The Paris Agreement, adopted in December 2015, marked a historic milestone in the fight against climate change. This international agreement -also known as the “Net Zero” Agreement- aims to limit the increase in global temperature to 2°C (and strive not to exceed 1.5°C) compared to levels prior to the start of the Industrial Revolution. Therefore, entities that commit to achieving net zero emissions must reduce to “Zero” the amount of greenhouse gases (GHG) they emit into the atmosphere. This requires progress in decarbonization, that is, the replacement of carbon-based energy sources.

Below, we will explore some of the specific actions that governments of first world countries have taken to meet the goal of “Net Zero” by the year 2050:

1) Transition towards zero emissions energies:
• Germany: Has invested significantly in solar and wind energy. Its goal is to gradually eliminate the use of coal and nuclear energy.
• United Kingdom: Has committed to closing all coal-fired power plants by 2024 and proportionally increasing electricity generation from renewable sources.
• Denmark: It is a global leader in electricity generation from offshore wind sources and aims to be 100% renewable by 2050.

2) Zero emissions mobility:
• Norway: Actively promotes electric vehicles and aims to eliminate diesel and gasoline-powered cars by 2025. It also has the highest percentage of all countries in the world in the use of heat pumps, with approximately 60% of the total number of homes in the country.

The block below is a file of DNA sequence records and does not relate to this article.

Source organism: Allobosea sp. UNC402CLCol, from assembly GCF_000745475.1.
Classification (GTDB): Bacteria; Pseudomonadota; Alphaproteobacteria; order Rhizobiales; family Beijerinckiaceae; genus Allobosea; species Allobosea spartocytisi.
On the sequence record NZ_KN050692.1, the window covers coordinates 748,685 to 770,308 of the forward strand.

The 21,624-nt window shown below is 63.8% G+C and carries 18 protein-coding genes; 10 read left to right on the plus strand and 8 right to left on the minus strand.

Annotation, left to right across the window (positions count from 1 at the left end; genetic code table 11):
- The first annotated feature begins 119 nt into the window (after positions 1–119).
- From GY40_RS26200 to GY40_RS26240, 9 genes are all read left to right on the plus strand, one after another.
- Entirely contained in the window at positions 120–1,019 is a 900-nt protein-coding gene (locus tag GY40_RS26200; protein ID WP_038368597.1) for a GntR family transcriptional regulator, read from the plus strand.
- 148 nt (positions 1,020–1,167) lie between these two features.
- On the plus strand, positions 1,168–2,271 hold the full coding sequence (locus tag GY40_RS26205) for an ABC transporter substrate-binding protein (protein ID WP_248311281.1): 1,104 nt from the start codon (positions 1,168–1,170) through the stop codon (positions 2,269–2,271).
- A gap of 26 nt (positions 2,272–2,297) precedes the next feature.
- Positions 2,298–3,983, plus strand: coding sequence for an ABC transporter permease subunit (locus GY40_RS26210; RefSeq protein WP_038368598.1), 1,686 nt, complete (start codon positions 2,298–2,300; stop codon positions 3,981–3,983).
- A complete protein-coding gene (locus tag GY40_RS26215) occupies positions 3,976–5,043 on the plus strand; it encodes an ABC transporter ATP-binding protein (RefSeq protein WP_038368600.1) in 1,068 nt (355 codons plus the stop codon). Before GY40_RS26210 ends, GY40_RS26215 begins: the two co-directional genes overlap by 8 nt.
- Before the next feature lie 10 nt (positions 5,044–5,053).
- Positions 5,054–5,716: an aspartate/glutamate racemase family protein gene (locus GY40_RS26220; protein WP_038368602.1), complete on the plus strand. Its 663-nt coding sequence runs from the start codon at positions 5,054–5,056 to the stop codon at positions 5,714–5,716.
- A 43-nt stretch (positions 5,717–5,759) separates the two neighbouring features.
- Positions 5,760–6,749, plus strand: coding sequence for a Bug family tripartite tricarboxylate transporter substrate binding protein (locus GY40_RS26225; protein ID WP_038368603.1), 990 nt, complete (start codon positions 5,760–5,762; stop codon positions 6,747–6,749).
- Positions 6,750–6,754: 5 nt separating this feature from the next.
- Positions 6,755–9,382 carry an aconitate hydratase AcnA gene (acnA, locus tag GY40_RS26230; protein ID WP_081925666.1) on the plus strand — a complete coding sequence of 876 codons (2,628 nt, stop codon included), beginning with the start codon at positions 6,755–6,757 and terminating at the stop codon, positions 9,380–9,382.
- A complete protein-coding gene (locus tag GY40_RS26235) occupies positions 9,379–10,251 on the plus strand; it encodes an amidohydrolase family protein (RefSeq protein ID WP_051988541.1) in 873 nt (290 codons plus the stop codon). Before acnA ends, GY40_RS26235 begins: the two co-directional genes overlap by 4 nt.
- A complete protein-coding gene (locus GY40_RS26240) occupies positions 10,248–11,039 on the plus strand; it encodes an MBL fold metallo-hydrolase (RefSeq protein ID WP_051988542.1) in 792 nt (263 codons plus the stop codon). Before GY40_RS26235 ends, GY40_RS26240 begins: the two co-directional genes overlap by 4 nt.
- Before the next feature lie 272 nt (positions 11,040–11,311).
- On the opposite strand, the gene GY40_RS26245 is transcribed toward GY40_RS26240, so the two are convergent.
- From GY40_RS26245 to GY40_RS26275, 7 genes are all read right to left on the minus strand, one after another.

• Netherlands: Investing in bicycle road infrastructure and efficient public transport; as an incentive to its citizens to use their vehicles as little as possible to get to work. This will surely significantly influence the reduction of greenhouse gas emissions.

3) Energy efficiency in buildings:
• France: Has implemented regulations to improve energy efficiency in residential and commercial buildings. Likewise, it has established new laws to require the installation of Photovoltaic Solar Panels on the roofs of parking lots, starting from a certain number of square meters.
• Sweden: Offers tax incentives for building renovation, using new materials to increase thermal insulation; as well as high-efficiency heating equipment, based on Solid Fuels (e.g.: Wood, Pellets and all forms of Biomass). Likewise, the replacement of Gas-based Boilers with Hydronic Systems based on Heat Pumps.

4) Reforestation and forest conservation:
• Finland: Investment in reforestation and forest protection to capture carbon has increased.
• Canada: Has committed to planting billions of trees to combat deforestation. Its electrical energy generation system is more than 90% of hydroelectric origin.

5) Technological innovation and industrial decarburization:
• Switzerland: Is investing in carbon capture and storage technologies. Like Canada, its electrical energy generation system is more than 90% hydroelectric.
• Japan: Seeks to reduce emissions in key industrial sectors such as steel and cement.

6) Financial support to developing countries:
• First world countries have promised to finance greenhouse gas (GHG) mitigation projects; as well as adaptation to renewable energies in developing nations to help them meet their climate objectives.